Fall has finally arrived. The leaves are falling and temperatures are getting cooler, which means winter is just around the corner. Now is the perfect time to prepare your landscape for the cold winter months. However, this preparation will entail more than just raking up leaves. To ensure a healthy, beautiful landscape next spring, the following four focus areas must also be addressed.
Assess the overall health of your trees, shrubs and perennials during the fall. Look for any abnormalities and consider an assessment by an arborist or horticulturist.
Remove any dead branches from shrubs at this time. Hold off on pruning the entire shrub as pruning encourages new growth, and this new growth can quickly die with the first frost.
Fall is a good time to come up with ideas for next year. Some perennials can be divided or transplanted to different locations within the landscape. Look for better ways to utilize current plants in the landscaping.
Perennial plants that have died off should be cut down to 2” to 4” off the ground. Removing dead debris will not only improve the aesthetic of the landscape, but it will also reduce the amount of disease and insects that grow in this dead debris over the winter.
Summer annual flowers should also be removed during the fall. These plants will dies off with the first frost.
Fall fertilization and weed control is important to prepare for winter. Spraying broadleaf weeds such as dandelions is best done in the fall. These weeds go dormant with the first frost, only to reappear in May. Ridding your lawn of them now will only enhance your lawn’s appearance in the spring. Fertilizing in the fall will add much needed nutrients to the soil. The grass stores these nutrients in its roots during the winter and can better recover come spring.
In addition to fertilizing and watering, one of the best things you can do for your lawn is aerating. Fall is the ideal time to aerate lawns.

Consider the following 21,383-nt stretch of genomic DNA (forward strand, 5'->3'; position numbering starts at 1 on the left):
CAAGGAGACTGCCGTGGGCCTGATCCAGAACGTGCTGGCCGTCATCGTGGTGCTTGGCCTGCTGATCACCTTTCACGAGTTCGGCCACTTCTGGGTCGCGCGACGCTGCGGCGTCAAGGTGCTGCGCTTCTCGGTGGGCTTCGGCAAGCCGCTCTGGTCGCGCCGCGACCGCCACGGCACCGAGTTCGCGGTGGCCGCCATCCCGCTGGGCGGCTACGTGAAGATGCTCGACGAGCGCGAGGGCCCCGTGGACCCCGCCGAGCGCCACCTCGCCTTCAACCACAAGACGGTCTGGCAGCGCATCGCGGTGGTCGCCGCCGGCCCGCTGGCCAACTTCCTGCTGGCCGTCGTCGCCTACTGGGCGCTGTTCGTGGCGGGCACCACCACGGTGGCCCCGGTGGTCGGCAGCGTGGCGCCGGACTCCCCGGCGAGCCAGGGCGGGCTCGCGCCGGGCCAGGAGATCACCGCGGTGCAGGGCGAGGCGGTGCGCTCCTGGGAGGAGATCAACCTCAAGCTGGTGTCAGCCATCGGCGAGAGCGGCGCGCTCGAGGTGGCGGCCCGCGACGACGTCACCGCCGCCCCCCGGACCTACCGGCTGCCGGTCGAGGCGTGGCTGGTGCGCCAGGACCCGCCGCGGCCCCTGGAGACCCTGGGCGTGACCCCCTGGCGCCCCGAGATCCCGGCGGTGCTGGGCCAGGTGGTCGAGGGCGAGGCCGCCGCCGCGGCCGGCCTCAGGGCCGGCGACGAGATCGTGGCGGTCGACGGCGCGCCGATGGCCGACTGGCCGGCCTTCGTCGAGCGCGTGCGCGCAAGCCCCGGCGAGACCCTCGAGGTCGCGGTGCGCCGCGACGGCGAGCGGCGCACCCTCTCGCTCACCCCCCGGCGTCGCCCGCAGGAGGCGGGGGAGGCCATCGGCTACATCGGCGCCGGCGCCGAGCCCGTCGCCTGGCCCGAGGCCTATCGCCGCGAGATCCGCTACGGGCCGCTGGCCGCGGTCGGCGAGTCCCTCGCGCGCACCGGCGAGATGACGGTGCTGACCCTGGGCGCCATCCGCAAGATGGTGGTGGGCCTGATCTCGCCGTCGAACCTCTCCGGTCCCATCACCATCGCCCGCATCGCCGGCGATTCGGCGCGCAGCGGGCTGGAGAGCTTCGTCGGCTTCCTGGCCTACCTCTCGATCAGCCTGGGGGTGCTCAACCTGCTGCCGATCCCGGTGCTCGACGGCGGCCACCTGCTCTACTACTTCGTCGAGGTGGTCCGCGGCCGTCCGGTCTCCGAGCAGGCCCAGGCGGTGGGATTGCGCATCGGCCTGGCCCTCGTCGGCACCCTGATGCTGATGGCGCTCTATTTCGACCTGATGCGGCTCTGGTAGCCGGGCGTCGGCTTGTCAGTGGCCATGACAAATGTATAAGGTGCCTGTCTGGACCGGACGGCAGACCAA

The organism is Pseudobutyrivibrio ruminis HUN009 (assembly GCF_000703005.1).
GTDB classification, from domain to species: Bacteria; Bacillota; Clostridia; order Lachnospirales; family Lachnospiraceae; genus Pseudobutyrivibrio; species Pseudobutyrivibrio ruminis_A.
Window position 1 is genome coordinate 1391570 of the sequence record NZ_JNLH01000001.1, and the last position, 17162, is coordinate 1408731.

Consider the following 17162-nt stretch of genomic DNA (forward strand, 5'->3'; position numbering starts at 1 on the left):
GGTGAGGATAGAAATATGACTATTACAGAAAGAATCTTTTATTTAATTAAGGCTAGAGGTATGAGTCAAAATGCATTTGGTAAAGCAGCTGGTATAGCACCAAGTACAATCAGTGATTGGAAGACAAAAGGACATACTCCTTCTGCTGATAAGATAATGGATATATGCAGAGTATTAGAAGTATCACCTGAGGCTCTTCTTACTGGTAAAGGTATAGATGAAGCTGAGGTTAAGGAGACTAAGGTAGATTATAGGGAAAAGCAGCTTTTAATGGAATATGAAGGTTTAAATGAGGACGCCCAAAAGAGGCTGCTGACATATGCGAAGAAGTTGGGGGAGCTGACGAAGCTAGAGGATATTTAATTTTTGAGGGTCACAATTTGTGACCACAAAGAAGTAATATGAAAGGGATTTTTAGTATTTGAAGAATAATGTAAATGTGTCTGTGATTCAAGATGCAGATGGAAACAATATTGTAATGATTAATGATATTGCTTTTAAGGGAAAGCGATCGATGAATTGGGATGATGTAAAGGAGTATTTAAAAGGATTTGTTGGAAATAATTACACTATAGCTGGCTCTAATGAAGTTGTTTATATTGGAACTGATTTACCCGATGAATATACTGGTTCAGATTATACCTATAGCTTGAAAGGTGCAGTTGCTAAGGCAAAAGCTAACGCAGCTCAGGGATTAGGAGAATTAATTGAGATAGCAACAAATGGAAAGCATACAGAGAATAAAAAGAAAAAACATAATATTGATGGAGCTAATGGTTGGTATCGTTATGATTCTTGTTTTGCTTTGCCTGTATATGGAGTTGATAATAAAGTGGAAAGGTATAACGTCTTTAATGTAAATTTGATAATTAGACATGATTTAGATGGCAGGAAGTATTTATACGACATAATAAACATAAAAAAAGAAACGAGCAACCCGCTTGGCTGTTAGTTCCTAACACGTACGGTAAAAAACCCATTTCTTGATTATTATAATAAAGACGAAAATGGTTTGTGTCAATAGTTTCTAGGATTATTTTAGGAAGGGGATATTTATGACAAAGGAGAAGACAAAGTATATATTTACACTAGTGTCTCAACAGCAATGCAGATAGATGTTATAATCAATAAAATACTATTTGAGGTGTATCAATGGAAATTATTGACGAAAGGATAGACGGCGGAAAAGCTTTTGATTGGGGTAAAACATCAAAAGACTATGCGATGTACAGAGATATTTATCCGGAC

Aeration is the process of removing small nickel sized cores of soil from the ground. Once the soil cores are removed, it makes it easier for air, water and nutrients to reach grass roots. This keeps roots healthy, which in turn makes healthy grass blades above the soil.
Winterizing the irrigation system must be done to avoid costly repairs next spring. Winterizing means removing water from the irrigation lines.
This process is best done by hooking up an air compressor to the system and blowing out all water from the system. If water is left in lines, it will expand as it turns into ice, cracking pipes, valves and sprinkler heads.
The last and most common step is raking leaves. All fallen leaves will need to be removed from grass and landscape beds prior to winter. Over time the dead leaves capture moisture and create an excellent habitat for insects and diseases. This can adversely affect the health of your grass and plants.
The time and effort spent this fall properly preparing the landscape for winter will help protect the landscape investment on your property and allow your plants to thrive next spring.